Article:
A history of environmental disasters (Day After Blog Action Day)


Blog Action Day, 2007: We’re writing about environmental issues.

Blog Action Day 2007

Each January 1 I reflect on one of many forgotten environmental disasters, because it’s a focus of television coverage. Oh, the disaster itself isn’t covered — most often it’s not even mentioned — but it’s there if you know anything at all about it.

The Tournament of Roses Parade.

With the Bowl Championship Series game in town, and thousands of tourists out to see the parade, the games, and other festivities, no one really wants to talk about the why of the Rose Bowl, and the Rose Parade.

But once upon a time, under the sunny skies of southern California, Pasadena hosted a flower industry. Cut flowers were the produce. The Los Angeles Basin around Pasadena produced $1 billion in cut flowers annually by the late 1940s. Partly to promote that industry, local civic movers pushed a festival named to celebrate the flowers, to promote them, to feed local industry. The shtick was this: Parade floats had to be decorated exclusively with flowers and flower petals. What better way to showcase the local agricultural miracle?

Nearly 60 years later, I’ll wager less than 0.1% of the flowers used in the parade come from the Los Angeles Basin.

Air pollution forced the flower growers to move. Air pollution mottled the petals of the roses, browned the daisies, and otherwise spoiled blossoms. The greenhouses, the fields, the entire industry left the area. And today, all that is left is the parade and football game. Parade floats are decorated with flowers imported from Venezuela, Israel, Europe, Hawaii, Mexico, South America and Asia.

And so it goes. Significant upheavals in human activities, prompted by environmental goofs by humans, get shuffled out of the history books, out of our collective consciousness — and as Santayana warned, we repeat them, over and over. Los Angeles is not the only city ever to have suffered from air pollution — there were killer fogs in London and Pennsylvania within a decade after World War II. Surely people learned, no?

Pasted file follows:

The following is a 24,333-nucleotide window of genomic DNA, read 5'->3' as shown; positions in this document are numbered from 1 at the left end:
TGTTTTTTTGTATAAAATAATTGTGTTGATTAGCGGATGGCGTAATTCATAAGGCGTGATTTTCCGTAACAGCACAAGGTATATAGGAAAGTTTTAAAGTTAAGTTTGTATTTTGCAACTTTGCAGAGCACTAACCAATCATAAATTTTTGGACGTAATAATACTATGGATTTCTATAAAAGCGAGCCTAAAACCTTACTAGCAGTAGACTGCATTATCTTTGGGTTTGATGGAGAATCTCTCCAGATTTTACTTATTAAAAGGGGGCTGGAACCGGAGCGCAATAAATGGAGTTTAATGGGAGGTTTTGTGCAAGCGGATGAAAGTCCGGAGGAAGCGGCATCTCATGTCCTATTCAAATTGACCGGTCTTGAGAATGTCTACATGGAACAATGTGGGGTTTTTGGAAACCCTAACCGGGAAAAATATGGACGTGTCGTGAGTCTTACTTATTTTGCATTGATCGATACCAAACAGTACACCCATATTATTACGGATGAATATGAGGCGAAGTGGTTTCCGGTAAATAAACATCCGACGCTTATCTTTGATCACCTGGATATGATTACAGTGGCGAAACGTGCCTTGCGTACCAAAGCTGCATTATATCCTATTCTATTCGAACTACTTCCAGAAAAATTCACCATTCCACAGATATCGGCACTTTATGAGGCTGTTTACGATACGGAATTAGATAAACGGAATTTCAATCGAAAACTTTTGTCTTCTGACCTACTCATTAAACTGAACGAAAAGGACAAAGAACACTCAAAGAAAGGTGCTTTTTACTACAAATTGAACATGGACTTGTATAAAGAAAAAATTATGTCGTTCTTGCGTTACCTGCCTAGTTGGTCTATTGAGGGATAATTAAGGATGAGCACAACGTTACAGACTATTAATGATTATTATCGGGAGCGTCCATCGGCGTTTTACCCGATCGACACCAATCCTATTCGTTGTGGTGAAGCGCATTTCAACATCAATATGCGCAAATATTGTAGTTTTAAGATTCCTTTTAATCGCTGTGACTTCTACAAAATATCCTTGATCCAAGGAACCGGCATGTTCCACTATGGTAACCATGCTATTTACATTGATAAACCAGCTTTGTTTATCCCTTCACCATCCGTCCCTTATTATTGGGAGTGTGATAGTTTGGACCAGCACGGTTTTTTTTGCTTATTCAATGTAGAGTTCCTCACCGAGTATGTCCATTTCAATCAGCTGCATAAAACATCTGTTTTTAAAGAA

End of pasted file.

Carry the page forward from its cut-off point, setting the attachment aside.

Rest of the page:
Consider Mexico City today. Consider Beijing today.

So I just want to list some environmental disasters that we would be better off, if we remembered them and considered how to avoid them in the future, rather than forget them and be doomed to repeat them.

(I reserve the right to post links and edit this list to add to it, as I find additional information, and as readers may add information in comments.)

Environmental disasters you should know

It’s not an exhaustive list by any means — I wager some of these are new to most readers. I wager some of you can provide better information, and other disasters that I, perhaps, have forgotten. Please, inform us.

10 Responses to A history of environmental disasters (Day After Blog Action Day)

  1. Thank you for taking part in Blog Action Day.

    Unfortunately, I did not participate.

    However, I wrote a belated post about deforestation in Brazil. As a real estate agent in Minneapolis, I see a lot of people using a product in luxury homes that is very destructive to rainforests, and causes untold human suffering. Check out this post, please:

    Brazilian Teak, Slave Labor, Luxury Homes, and the Destruction of the Rainforest.

    You can find this post at:
    http://www.realestatetwincities.net/brazilian-hardwood-floors-can-you-say-slave-labor/

    I realize I made this url too long. If it got cut off in the comment form, you can easily find it at: